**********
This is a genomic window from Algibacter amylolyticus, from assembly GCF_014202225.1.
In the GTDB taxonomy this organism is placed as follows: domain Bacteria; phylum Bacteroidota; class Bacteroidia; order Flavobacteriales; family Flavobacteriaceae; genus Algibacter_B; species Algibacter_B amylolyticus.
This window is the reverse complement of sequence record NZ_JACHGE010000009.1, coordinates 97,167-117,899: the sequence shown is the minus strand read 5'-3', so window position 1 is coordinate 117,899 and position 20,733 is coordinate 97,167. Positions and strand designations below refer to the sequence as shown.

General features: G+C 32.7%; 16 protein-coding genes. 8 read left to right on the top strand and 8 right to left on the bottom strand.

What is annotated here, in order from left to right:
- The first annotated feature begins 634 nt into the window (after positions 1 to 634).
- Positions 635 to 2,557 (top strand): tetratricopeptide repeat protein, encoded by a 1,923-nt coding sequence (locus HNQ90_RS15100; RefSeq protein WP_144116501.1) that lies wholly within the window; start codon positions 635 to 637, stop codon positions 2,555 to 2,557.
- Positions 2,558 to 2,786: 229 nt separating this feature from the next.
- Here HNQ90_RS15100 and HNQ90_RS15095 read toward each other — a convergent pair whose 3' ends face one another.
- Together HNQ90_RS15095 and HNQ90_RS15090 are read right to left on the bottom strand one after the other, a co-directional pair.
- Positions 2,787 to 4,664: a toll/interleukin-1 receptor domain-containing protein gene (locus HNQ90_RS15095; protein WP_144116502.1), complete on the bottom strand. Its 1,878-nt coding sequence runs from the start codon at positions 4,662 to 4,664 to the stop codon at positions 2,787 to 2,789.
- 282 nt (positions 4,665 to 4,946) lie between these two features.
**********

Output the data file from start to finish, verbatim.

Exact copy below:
This is a genomic window from Algibacter amylolyticus, from assembly GCF_014202225.1.
In the GTDB taxonomy this organism is placed as follows: domain Bacteria; phylum Bacteroidota; class Bacteroidia; order Flavobacteriales; family Flavobacteriaceae; genus Algibacter_B; species Algibacter_B amylolyticus.
This window is the reverse complement of sequence record NZ_JACHGE010000009.1, coordinates 97,167-117,899: the sequence shown is the minus strand read 5'-3', so window position 1 is coordinate 117,899 and position 20,733 is coordinate 97,167. Positions and strand designations below refer to the sequence as shown.

General features: G+C 32.7%; 16 protein-coding genes. 8 read left to right on the top strand and 8 right to left on the bottom strand.

What is annotated here, in order from left to right:
- The first annotated feature begins 634 nt into the window (after positions 1 to 634).
- Positions 635 to 2,557 (top strand): tetratricopeptide repeat protein, encoded by a 1,923-nt coding sequence (locus HNQ90_RS15100; RefSeq protein WP_144116501.1) that lies wholly within the window; start codon positions 635 to 637, stop codon positions 2,555 to 2,557.
- Positions 2,558 to 2,786: 229 nt separating this feature from the next.
- Here HNQ90_RS15100 and HNQ90_RS15095 read toward each other — a convergent pair whose 3' ends face one another.
- Together HNQ90_RS15095 and HNQ90_RS15090 are read right to left on the bottom strand one after the other, a co-directional pair.
- Positions 2,787 to 4,664: a toll/interleukin-1 receptor domain-containing protein gene (locus HNQ90_RS15095; protein WP_144116502.1), complete on the bottom strand. Its 1,878-nt coding sequence runs from the start codon at positions 4,662 to 4,664 to the stop codon at positions 2,787 to 2,789.
- 282 nt (positions 4,665 to 4,946) lie between these two features.